World Changer

Sitting a few weeks ago in an airport out
west (Salt Lake City), I was reminded that
there are many good people in the world.
People who take care of our possessions
when we have need. People who speak to us
kind words, even when they do not know who
we are. Even when they have no rational
reason to do so. People who help us find our
stuff, the flotsam and jetsam that is critical to
our lives (in our estimation), even when they
do not know who we are. They set aside their
current needs for our current needs. They
stop whatever it is that they are doing—
activities that are important to them—for the
sake of helping you and me with what is
important to us in the moment. They pause
their lives for a bit, solely for the purpose of
assisting you and me in whatever crisis may
have come about in our lives. The premier
fact is this: they help us, even when we have
no idea who they are (and vice-versa), and
when we likely will never see them again.
On that same trip, I listened and watched
in another airport (Houston Hobby) as an
older lady approached a much younger lady
to ask her if she would help her find her phone
(the younger lady is Sydney—I confirmed that
later because I wanted to use her name in this
story). The older lady asked Sydney if she
minded calling her phone, since she (the older
lady) had apparently lost it. [Let’s pause here:
this may seem to many of us but a small and
simple request. But in our world today, we
never know. Folks nowadays are so
disconnected from one another that even the
most common courtesy can come across as
weird or creepy or otherwise far out of
bounds]. Sydney immediately agreed to help.

This was a basic but important human
interaction. And, there are many other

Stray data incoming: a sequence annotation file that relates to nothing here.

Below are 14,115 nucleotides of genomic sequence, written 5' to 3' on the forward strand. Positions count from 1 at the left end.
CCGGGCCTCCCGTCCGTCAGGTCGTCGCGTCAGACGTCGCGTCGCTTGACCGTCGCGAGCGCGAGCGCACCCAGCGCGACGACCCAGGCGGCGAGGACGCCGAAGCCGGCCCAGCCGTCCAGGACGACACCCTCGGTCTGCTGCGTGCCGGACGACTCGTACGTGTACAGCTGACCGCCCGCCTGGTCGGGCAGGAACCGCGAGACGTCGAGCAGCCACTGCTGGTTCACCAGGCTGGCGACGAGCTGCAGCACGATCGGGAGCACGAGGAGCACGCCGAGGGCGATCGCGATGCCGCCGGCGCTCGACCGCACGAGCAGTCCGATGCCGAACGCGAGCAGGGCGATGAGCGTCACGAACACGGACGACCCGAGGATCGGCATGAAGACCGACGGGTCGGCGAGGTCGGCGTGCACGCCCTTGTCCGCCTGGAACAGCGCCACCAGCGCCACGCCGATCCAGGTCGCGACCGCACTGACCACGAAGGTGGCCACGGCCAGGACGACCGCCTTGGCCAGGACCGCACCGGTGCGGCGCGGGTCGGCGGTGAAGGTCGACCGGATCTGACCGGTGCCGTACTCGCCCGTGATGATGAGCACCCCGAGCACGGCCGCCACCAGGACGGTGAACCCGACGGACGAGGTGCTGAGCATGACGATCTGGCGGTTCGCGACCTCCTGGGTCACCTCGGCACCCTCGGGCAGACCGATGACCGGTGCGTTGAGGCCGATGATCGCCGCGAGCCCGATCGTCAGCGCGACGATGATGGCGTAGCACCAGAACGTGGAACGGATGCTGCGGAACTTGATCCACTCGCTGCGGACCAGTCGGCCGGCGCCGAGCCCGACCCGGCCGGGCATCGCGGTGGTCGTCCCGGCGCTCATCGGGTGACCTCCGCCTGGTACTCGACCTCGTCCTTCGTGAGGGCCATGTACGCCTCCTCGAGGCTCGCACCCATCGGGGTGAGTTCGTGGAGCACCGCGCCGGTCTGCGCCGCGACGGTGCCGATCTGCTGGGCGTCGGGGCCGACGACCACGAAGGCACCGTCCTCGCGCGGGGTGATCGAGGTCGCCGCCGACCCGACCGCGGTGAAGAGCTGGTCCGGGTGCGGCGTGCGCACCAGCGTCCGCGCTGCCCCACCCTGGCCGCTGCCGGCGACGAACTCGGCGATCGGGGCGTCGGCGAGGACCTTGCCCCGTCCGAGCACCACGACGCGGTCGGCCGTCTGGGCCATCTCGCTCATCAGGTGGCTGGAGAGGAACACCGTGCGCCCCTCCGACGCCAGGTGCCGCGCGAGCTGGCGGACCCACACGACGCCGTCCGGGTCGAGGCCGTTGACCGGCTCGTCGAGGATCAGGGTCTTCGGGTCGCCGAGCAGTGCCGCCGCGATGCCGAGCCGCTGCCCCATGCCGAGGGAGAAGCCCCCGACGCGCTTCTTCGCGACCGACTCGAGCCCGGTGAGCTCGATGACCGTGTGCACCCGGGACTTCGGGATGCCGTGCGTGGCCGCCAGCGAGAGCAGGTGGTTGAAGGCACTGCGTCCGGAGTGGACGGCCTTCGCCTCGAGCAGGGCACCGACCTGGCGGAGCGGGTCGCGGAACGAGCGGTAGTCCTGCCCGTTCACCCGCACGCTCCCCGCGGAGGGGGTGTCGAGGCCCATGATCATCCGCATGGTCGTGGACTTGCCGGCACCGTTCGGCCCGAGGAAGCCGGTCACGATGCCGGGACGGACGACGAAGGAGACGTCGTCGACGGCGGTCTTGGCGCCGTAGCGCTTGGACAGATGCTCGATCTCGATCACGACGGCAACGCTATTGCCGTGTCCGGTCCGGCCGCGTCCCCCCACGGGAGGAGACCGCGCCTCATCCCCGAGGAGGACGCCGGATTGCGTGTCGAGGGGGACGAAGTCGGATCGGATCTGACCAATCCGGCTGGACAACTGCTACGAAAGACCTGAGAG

ways it could have gone. The older woman
could have been ignored; she could have
been told no; she could have been verbally
mistreated. All of these outcomes were
possible, and many more. All sorts of
negative encounters like that happen, and
they happen daily. Too often, people don’t
see other people as people, if you know
what I mean. But in this story, Sydney
jocundly said, “Sure.” The older woman
gave her number, and Sydney dialed it.
The phone was soon found, and all was
The recovery of a phone is trifling
compared to what else transpired,
however. Because of the need of one and
the consideration of another, two women—
two human beings—experienced an
affinity. I doubt they will ever see one
another again this side of heaven. But I am
convinced that their cursory contact weighs
momentous in light of eternity.
Demonstrated in that fleeting interaction
was goodness, kindness, humility, and a
willingness to serve and help others.
Maybe I am making too much of this,
but I don’t think so. I don’t know the faith
status of either of those women. But when
I see goodness, kindness, humility, and a
willingness to serve and help others, I
cannot help but think of the transforming
power of the Word of God. I cannot help
but think of Jesus.
And who knows. Maybe these two
ladies will connect again one day. After all,
they now have one another’s phone

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